SpaceX has just been contracted by the Pentagon’s Transportation Command to design and build a rocket capable of moving up to 80 tons of cargo anywhere on Earth in one hour. This may sound far-fetched, but it is technically within the realm of possibility. The real question is, how practical is it?

The Pentagon and SpaceX are currently looking at two ways of approaching this. The first is the more practical of the two: launch a rocket into low-Earth orbit and then have it reenter the atmosphere and land where it’s needed with the cargo. The second idea is to have a spacecraft with cargo sitting in orbit, capable of reentering the atmosphere and landing where and when required.

“Think about moving the equivalent of a C-17 payload anywhere on the globe in less than an hour,” says General Stephen Lyons, head of the U.S. Transportation Command. To really put this into perspective, a flight that would take a C-17 transport aircraft 12 hours to achieve would only take a SpaceX rocket about 30 minutes.

Sure, the Pentagon’s plan sounds like a fantastic idea on paper, and SpaceX is capable of landing rockets on the ground, but think about the preparation. First, the rocket carrying the cargo would need to be prepped, which isn’t a quick process by any means. This includes erecting the rocket, fueling it, and then putting the cargo onboard. Next, you have another glaring hole in the plan, the weather.

As we all know, especially given some more recent events, rockets require virtually perfect weather to be launched. A delay caused by bad weather could postpone a rocket launch by days or even weeks. So, even if the rocket’s flight only takes an hour, getting it prepped and safely into space might take days.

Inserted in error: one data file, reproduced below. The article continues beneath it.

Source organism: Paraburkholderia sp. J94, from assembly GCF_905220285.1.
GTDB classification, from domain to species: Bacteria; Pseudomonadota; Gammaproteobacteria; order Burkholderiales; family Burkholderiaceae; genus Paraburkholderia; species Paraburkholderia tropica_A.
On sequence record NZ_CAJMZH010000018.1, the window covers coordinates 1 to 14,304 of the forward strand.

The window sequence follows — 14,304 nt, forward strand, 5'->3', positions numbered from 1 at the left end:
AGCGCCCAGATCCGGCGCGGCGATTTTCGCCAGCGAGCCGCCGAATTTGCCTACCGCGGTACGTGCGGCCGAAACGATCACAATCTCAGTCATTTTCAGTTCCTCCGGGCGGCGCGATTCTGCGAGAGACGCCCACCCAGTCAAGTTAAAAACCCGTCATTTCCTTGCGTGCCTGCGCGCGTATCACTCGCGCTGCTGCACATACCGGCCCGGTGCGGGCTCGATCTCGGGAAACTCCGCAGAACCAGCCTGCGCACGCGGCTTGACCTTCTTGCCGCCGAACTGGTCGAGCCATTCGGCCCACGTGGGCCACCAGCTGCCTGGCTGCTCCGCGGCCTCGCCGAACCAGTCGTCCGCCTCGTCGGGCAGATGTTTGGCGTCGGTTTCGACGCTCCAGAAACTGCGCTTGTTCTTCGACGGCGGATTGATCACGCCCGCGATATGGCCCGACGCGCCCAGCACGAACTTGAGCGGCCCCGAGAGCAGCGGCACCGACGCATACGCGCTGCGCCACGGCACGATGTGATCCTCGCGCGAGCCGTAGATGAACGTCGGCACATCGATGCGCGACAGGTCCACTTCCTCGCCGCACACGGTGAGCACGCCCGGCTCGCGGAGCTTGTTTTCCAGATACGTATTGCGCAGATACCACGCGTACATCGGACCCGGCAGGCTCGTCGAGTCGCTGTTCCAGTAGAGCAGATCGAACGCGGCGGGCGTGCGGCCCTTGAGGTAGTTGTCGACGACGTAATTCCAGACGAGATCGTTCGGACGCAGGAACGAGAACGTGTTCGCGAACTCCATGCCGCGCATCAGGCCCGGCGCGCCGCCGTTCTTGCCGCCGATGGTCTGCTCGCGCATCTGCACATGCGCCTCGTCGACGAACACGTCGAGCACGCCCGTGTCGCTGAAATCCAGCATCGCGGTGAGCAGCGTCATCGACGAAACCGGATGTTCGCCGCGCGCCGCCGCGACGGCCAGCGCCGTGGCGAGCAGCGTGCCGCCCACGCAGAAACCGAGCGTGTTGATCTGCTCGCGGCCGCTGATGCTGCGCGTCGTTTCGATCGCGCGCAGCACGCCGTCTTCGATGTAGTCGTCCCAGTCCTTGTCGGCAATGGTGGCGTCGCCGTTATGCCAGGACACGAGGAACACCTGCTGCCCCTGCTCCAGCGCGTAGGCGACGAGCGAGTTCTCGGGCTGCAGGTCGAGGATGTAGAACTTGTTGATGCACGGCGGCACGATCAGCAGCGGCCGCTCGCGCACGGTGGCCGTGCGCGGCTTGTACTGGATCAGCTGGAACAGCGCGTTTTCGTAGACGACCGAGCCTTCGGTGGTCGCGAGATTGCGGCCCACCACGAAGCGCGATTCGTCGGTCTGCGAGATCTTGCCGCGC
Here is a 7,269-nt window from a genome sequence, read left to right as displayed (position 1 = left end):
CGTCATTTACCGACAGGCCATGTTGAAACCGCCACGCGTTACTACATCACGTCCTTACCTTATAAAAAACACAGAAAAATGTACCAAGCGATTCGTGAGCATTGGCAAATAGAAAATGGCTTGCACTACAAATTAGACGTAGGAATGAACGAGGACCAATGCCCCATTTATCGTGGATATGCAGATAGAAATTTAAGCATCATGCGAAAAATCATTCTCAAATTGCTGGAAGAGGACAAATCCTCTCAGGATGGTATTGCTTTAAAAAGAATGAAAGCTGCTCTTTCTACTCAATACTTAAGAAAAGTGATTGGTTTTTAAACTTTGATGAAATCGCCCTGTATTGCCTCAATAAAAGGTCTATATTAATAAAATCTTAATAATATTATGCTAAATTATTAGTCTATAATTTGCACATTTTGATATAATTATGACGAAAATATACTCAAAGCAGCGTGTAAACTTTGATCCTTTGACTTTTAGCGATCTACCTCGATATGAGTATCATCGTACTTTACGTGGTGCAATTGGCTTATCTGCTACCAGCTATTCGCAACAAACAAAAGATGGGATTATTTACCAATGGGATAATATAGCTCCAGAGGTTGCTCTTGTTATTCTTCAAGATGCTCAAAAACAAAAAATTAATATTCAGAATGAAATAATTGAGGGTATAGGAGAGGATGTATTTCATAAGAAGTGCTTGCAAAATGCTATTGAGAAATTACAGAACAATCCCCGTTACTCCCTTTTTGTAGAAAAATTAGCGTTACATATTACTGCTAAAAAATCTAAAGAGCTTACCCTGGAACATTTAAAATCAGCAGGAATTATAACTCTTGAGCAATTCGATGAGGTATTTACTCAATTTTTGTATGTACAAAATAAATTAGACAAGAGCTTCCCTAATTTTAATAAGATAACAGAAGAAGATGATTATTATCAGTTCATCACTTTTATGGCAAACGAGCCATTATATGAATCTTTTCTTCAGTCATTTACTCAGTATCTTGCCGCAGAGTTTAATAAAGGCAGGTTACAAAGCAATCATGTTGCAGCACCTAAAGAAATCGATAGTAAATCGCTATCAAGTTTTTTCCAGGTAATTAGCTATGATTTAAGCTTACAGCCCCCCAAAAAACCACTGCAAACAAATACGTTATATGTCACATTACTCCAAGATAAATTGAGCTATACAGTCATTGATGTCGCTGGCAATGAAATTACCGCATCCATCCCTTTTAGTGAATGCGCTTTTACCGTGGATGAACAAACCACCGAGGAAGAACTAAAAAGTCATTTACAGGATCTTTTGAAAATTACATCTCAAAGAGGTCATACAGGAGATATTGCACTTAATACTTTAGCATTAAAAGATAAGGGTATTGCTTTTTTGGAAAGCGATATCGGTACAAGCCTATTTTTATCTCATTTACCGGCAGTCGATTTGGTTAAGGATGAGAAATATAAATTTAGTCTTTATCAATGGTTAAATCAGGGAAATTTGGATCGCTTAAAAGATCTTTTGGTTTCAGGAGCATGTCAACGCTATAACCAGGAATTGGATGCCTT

That brings us to what is arguably the biggest issue with the plan, money. A typical SpaceX Falcon 9 launch costs around $30 million, and that’s only capable of carrying a 25-ton payload. Alternatively, a fully-loaded (85 tons) C-17 flying 12 hours one-way costs around $300,000. Even if you consider the cost of refueling tankers for the C-17 along the way, the rocket costs still outweigh them by a significant margin.

Despite all of the potential issues with this plan, it could still prove useful in very specific situations. Also, down the road, as rocket launches become cheaper and cheaper, this idea will become more practical and valuable with time.

This contract marks the second military contract that SpaceX has been granted in about a week, definitely more than usual for the rocket company. The first contract was to develop an array of missile-tracking satellites for the military. This all seems to solidify the idea that SpaceX is shifting a substantial portion of its time and effort towards military projects.

Via Futurism

About the Author